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Marriage and cohabitation: key issues for the 2010 Parliament

Should Government intervene to promote marriage? How might this be done?

Full print version, including charts and tables (pdf 224KB)

Opinions are divided on the importance of marriage as an institution and as to whether Government intervention to promote it is desirable.  In recent times there has been a move to regarding parenthood, rather than marital status, as the key relationship.

Factors which have been influential in this shift include:

  • increasingly couples now choose to cohabit rather than marry
  • more children are being born whose parents are not married to one another – 45% of births are now outside marriage
  • barriers to adoption by unmarried couples (including same sex couples) have been removed

Attitudes to marriage and cohabitation

Survey evidence on the importance of marriage is mixed.  The National Centre for Social Research British Social Attitudes study demonstrates that cohabiting unmarried parenting is increasingly seen as acceptable.  The proportion who agree “it makes no difference to children whether their parents are married or just living together” rose from 38% in 1998 to 45% in 2006.  27% disagreed with the statement in 2006, with the remainder taking no view.

Polling carried out by YouGov for the Conservatives' Centre for Social Justice found:

  • 57% believed the law should promote marriage in preference to other kinds of family structure
  • 58% thought giving cohabitants similar legal rights as the married would undermine marriage and make people less likely to wed
  • 85% supported a tax break to promote marriage

Recognising marriage in the tax system

In their manifesto, the Conservatives pledged to recognise marriage and civil partnerships in the tax system in the next Parliament, calling this an important signal of the recognition of the value of the commitment made by people when they get married.

Some commentators have queried whether the proposed benefit of up to £150 a year for lower and middle-income couples will actually make any difference, questioning its value as an incentive either to get or to stay married.

Encouraging reconciliation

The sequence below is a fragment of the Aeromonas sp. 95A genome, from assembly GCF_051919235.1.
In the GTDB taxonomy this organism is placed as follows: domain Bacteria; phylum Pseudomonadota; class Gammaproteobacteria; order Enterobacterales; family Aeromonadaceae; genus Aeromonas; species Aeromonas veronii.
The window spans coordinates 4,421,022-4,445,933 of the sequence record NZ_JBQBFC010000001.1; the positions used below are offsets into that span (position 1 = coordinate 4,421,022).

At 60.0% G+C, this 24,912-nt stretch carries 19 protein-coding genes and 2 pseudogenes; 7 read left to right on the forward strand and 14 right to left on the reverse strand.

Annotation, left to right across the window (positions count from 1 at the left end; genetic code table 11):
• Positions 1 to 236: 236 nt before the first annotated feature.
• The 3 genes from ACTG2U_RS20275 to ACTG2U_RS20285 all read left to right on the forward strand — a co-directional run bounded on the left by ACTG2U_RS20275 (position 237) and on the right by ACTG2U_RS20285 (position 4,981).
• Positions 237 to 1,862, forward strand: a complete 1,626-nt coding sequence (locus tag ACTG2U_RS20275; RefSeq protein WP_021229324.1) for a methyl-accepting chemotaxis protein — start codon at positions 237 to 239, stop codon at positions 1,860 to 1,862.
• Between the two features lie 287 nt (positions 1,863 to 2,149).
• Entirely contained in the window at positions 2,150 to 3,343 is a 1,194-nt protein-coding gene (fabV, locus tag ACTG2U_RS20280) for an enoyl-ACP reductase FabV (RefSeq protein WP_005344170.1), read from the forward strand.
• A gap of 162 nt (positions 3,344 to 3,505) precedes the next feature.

When they were last in Government, the Conservatives enacted the Family Law Act 1996, Part II of which was intended to revolutionise the divorce process and to introduce “no fault divorces”.  Parties to a divorce were to be obliged to attend “information meetings” with a view to encouraging reconciliation.   Following disappointing results from a series of information meeting pilot schemes, the Labour Government announced that the relevant provisions would be repealed.  However, though Part II was never brought into force, it remains on the statute book.

More recently, in its 2009 report, Every Family Matters, the Conservatives' Centre for Social Justice accepted the retention of a fault provision during divorce proceedings and recommended a compulsory three-month “cooling off” period in which estranged couples would have to find out about the implications of a divorce.

Chart showing that increasingly people are cohabiting rather than getting married (statistics between 1985 and 2008)

Other parties

The Labour Party acknowledge that marriage is fundamental to society, but have stated that financial support should be directed at all children, not just those with married parents. Similarly, the Liberal Democrats stated that families of all shapes and sizes should get the support they need to thrive.

Should Government support marriage and would policy make any difference?

Iain Duncan Smith condemned the Labour Government for saying that all family structures deliver the same outcomes, pointing to  evidence which indicates that marriage produces the best outcomes for children.  Other research has indicated that encouraging parents to marry is unlikely to lead to significant improvements in young children's outcomes.

Arguments about whether policy to support one or more form of relationship between adults can succeed are likely to continue.  Should the focus instead be on the parent-child relationship?  Do the rights of cohabiting parents need to be addressed?  Whatever their views on marriage, can politicians effectively change long-running social trends?

Cohabitation – what is its status?

Many people seem unaware that no general legal status attaches to what is often referred to as “common law marriage”.  Arguments have been advanced both for and against extending new rights to cohabitants, some based on whether any new scheme would effectively undermine marriage.
In July 2007 the Law Commission published a report which considered the financial consequences of ending cohabiting relationships. It recommended the introduction of a new statutory scheme of financial relief on separation, based on the contributions made to the relationship by the parties. The Labour Government later announced that it would be taking no action to implement the Law Commission's recommendations until a similar scheme recently implemented in Scotland could be assessed.

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